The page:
Postfeminist News: Political Women in Media Culture

SUNY Press
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In the media-saturated decade of the 1990s, news reports shaped public sentiment about women in electoral politics and beyond. Mary Douglas Vavrus explores the process of representing political women in media, and argues that contemporary news accounts promote a postfeminist politics that encourages women’s private, consumer lifestyles and middle-class aspirations, while it discourages public life and political activism. The author discusses the Anita Hill-Clarence Thomas hearings of 1991, the 1991–92 “Year of the Woman” in politics, the 1996 presidential campaign’s use of “soccer moms,” and Hillary Rodham Clinton’s campaign for Senate in 2000. Vavrus assesses the logic that emerges in these narratives’ recurrent themes about gender and explores their significance for women and for feminism, ultimately arguing that feminism has been supplanted by postfeminism in news accounts of political women.
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About the author

Mary Douglas Vavrus is Assistant Professor of Communication Studies at the University of Minnesota Twin Cities. She is the coeditor (with Catherine Warren) of American Cultural Studies.

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Additional Information

Publisher
SUNY Press
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Published on
Feb 1, 2012
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Pages
235
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ISBN
9780791488348
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Best For
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Language
English
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Genres
Social Science / Popular Culture
Social Science / Women's Studies
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Content Protection
This content is DRM protected.
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Eligible for Family Library

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Women today are inundated with conflicting messages from the mass media: they must either be strong leaders in complete command or sex kittens obsessed with finding and pleasing a man. In The Rise Of Enlightened Sexism, Susan J. Douglas, one of America's most entertaining and insightful cultural critics, takes readers on a spirited journey through the television programs, popular songs, movies, and news coverage of recent years, telling a story that is nothing less than the cultural biography of a new generation of American women.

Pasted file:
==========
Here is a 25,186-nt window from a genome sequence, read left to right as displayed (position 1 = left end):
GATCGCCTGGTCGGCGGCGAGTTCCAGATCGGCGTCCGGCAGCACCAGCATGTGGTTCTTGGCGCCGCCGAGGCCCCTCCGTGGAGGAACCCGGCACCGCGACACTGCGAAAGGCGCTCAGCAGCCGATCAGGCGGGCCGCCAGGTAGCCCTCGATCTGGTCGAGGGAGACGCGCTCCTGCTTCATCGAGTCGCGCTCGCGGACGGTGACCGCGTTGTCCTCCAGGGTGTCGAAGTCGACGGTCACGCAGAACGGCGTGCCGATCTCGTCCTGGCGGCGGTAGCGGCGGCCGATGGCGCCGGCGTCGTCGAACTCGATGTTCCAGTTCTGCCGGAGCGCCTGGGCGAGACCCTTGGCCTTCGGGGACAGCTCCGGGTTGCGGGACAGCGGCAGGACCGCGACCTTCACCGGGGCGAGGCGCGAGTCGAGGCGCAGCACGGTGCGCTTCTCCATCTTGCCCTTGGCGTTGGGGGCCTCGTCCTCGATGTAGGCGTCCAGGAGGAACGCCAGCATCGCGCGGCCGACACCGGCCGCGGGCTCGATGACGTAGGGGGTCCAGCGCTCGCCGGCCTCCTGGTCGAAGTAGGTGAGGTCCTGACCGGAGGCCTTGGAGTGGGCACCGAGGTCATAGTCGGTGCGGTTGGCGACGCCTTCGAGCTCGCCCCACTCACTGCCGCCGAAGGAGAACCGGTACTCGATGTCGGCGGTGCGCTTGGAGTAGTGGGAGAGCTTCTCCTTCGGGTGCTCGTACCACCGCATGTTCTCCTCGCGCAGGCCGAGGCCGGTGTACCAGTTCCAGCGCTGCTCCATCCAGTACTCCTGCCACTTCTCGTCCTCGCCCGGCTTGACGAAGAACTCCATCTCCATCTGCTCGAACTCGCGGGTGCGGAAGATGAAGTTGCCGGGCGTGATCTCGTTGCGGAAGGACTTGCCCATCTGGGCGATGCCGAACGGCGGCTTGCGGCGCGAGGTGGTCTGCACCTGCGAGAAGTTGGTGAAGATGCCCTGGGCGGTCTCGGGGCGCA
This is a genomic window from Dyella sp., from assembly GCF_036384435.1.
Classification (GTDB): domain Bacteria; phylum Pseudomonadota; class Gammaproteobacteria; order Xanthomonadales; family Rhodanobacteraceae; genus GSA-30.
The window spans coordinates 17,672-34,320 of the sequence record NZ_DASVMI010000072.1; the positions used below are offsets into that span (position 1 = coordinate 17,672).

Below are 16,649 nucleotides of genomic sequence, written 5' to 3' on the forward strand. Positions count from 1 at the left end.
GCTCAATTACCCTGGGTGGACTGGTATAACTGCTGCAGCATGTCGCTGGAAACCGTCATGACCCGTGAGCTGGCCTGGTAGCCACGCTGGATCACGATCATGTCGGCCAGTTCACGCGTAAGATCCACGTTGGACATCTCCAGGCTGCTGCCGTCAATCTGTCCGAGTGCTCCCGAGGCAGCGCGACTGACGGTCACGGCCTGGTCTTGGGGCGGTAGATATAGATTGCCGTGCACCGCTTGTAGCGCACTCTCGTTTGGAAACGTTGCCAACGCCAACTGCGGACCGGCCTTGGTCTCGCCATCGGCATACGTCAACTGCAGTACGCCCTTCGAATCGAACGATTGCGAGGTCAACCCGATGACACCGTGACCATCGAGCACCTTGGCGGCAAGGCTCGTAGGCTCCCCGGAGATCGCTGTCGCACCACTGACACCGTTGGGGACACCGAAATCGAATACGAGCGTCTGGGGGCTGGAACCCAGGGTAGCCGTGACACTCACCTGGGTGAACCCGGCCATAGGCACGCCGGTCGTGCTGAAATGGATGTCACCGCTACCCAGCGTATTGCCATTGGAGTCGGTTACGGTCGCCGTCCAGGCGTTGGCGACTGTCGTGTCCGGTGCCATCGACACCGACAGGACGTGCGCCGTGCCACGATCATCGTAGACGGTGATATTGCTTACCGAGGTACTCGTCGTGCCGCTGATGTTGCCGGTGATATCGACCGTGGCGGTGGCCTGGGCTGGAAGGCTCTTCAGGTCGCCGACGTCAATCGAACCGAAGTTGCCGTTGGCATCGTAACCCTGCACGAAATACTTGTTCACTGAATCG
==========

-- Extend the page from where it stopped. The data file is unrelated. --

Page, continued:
Revisiting cultural touchstones from Buffy the Vampire Slayer to Survivor to Desperate Housewives, Douglas uses wit and wisdom to expose these images of women as mere fantasies of female power, assuring women and girls that the battle for equality has been won, so there's nothing wrong with resurrecting sexist stereotypes—all in good fun, of course. She shows that these portrayals not only distract us from the real-world challenges facing women today but also drive a wedge between baby-boom women and their "millennial" daughters.

In seeking to bridge this generation gap, Douglas makes the case for casting aside these retrograde messages, showing us how to decode the mixed messages that restrict the ambitions of women of all ages. And what makes The Rise Of Enlightened Sexism such a pleasure to read is Douglas's unique voice, as she blends humor with insight and offers an empathetic and sisterly guide to the images so many American women love and hate with equal measure.

Contributions by Marleen S. Barr, Shiloh Carroll, Sarah Gray, Elyce Rae Helford, Michael R. Howard II, Ewan Kirkland, Nicola Mann, Megan McDonough, Alex Naylor, Rhonda Nicol, Joan Ormrod, J. Richard Stevens, Tosha Taylor, Katherine A. Wagner, and Rhonda V. Wilcox

Although the last three decades have offered a growing body of scholarship on images of fantastic women in popular culture, these studies either tend to focus on one particular variety of fantastic female (the action or sci-fi heroine), or on her role in a specific genre (villain, hero, temptress). This edited collection strives to define the "Woman Fantastic" more fully. The Woman Fantastic may appear in speculative or realist settings, but her presence is always recognizable. Through futuristic contexts, fantasy worlds, alternate histories, or the display of superpowers, these insuperable women challenge the laws of physics, chemistry, and/or biology.